Troberg Troberg is offline
 
 
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Quote:
Originally Posted by DawnStorm View Post
Never heard of Remix--is this a new OS?
It's an Android version that's actually made for the desktop. So, it has a start menu, task bar, programs opens in resizable windows, preemptive multitasking and so on. Basically, it's like KDE or Windows, from a user experience, but runs Android apps.

Also, as it's open source, there can be no hidden malware/spyware in it (at least not for long).

It looks very promising. It's now in beta, if the final release looks as promising, I'm going to get a couple of laptops to try it out on.
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  #46  
Old 20 January 2016, 07:11 AM
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ganzfeld ganzfeld is offline
 
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You should at least give the URL. That's their policy for services. It reads almost exactly as any other company offering services. Not that I think that makes it much better but everyone is in CYA mode these days: Everyone; Not only MS.

But here they are putting it in black and white. So, for the nth time, if you don't like it, don't give them your money and don't use their services. I can understand some complaining - it's very good, in fact. (I'm a big complainer myself.) But, eventually, when it rises to this level hyperbole or (I hope not) actual paranoia, that's the bottom line. Otherwise shouldn't everyone who doesn't send them money blame you for supporting them? It's not as if they suddenly made this policy; it's been like this for almost a decade. (Actually, I think exactly a decade sometime this year.)

ETA - Reading your replies on the board it doesn't surprise me but, needless to say, it doesn't say anything remotely like what you claimed.
Quote:
Apparently Win 10 tracks, monitors, examines, and "preserves" everything you do on your PC. Every document you open, edit, or save. The contents of every drive you connect and every folder you browse. Every picture or video you view. Every MP3 you listen to. Every network and server you connect to. Every email you read and send (regardless of the host or browser). Every program you install.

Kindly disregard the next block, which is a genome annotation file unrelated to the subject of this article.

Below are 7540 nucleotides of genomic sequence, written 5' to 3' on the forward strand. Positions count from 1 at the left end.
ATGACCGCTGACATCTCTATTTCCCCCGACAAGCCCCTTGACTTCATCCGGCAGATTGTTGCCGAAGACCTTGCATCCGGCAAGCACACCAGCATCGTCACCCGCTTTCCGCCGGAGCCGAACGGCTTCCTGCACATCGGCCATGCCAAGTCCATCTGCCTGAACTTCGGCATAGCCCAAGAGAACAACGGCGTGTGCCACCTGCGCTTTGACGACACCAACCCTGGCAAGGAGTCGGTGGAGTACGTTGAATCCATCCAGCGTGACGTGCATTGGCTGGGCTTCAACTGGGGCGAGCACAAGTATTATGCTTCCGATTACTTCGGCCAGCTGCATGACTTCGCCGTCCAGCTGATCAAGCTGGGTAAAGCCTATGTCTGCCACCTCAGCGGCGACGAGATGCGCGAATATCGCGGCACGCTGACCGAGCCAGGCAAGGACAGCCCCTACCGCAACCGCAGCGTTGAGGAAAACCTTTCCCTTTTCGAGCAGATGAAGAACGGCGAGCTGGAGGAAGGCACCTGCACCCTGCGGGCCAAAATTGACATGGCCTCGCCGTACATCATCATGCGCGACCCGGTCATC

Last edited by ganzfeld; 20 January 2016 at 07:37 AM.
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  #47  
Old 20 January 2016, 11:50 AM
Troberg Troberg is offline
 
 
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One must also remember that, for many, switching OS isn't as easy as simple installing something else.

Most organizations have a lot of special solutions, built for their specific environment. Also, there are a lot of people who need to be retrained. Even if the long term gains are worth it, the short to mid term costs are usually prohibitive.

So, a change is often not an option, as many are already locked in the clutches of MS.
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  #48  
Old 20 January 2016, 03:14 PM
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Seaboe Muffinchucker Seaboe Muffinchucker is offline
 
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Not that this will make a difference, but some of that stuff they keep because some of their users want to be able to recover the information if it's lost (IMs, for instance).

Having participated in my fair share of document reviews, I have to say that unless MS starts hiring hundreds and thousands of people to do nothing every day except review the data that comes flooding in (and there's no indication that they are), they are not reading your messages. They don't have the time.